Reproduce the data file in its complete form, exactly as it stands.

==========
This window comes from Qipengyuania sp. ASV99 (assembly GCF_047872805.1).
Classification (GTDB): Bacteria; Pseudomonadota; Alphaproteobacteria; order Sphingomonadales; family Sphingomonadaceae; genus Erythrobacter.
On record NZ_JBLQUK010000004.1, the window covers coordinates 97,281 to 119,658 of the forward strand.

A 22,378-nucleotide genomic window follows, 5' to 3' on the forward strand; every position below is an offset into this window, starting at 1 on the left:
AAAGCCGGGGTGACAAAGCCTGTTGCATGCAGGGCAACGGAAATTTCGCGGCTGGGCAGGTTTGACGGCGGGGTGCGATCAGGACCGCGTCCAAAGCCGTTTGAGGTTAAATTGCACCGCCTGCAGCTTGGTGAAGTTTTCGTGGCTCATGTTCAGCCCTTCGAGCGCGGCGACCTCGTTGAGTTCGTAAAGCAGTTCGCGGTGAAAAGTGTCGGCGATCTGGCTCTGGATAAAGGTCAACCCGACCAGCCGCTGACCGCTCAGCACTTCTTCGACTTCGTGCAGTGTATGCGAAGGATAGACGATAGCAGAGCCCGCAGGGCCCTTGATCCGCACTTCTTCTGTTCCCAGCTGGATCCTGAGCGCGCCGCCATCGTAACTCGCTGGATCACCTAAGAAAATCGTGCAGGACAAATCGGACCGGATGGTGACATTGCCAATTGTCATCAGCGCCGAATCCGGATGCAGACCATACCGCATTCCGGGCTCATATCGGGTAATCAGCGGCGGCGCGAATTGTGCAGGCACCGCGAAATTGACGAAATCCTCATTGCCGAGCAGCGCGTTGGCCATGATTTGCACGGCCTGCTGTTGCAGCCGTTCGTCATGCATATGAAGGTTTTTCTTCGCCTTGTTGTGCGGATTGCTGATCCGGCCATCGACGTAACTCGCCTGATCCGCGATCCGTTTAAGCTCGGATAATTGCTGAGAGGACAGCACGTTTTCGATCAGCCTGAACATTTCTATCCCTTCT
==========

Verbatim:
This window comes from Qipengyuania sp. ASV99 (assembly GCF_047872805.1).
Classification (GTDB): Bacteria; Pseudomonadota; Alphaproteobacteria; order Sphingomonadales; family Sphingomonadaceae; genus Erythrobacter.
On record NZ_JBLQUK010000004.1, the window covers coordinates 97,281 to 119,658 of the forward strand.

A 22,378-nucleotide genomic window follows, 5' to 3' on the forward strand; every position below is an offset into this window, starting at 1 on the left:
AAAGCCGGGGTGACAAAGCCTGTTGCATGCAGGGCAACGGAAATTTCGCGGCTGGGCAGGTTTGACGGCGGGGTGCGATCAGGACCGCGTCCAAAGCCGTTTGAGGTTAAATTGCACCGCCTGCAGCTTGGTGAAGTTTTCGTGGCTCATGTTCAGCCCTTCGAGCGCGGCGACCTCGTTGAGTTCGTAAAGCAGTTCGCGGTGAAAAGTGTCGGCGATCTGGCTCTGGATAAAGGTCAACCCGACCAGCCGCTGACCGCTCAGCACTTCTTCGACTTCGTGCAGTGTATGCGAAGGATAGACGATAGCAGAGCCCGCAGGGCCCTTGATCCGCACTTCTTCTGTTCCCAGCTGGATCCTGAGCGCGCCGCCATCGTAACTCGCTGGATCACCTAAGAAAATCGTGCAGGACAAATCGGACCGGATGGTGACATTGCCAATTGTCATCAGCGCCGAATCCGGATGCAGACCATACCGCATTCCGGGCTCATATCGGGTAATCAGCGGCGGCGCGAATTGTGCAGGCACCGCGAAATTGACGAAATCCTCATTGCCGAGCAGCGCGTTGGCCATGATTTGCACGGCCTGCTGTTGCAGCCGTTCGTCATGCATATGAAGGTTTTTCTTCGCCTTGTTGTGCGGATTGCTGATCCGGCCATCGACGTAACTCGCCTGATCCGCGATCCGTTTAAGCTCGGATAATTGCTGAGAGGACAGCACGTTTTCGATCAGCCTGAACATTTCTATCCCTTCT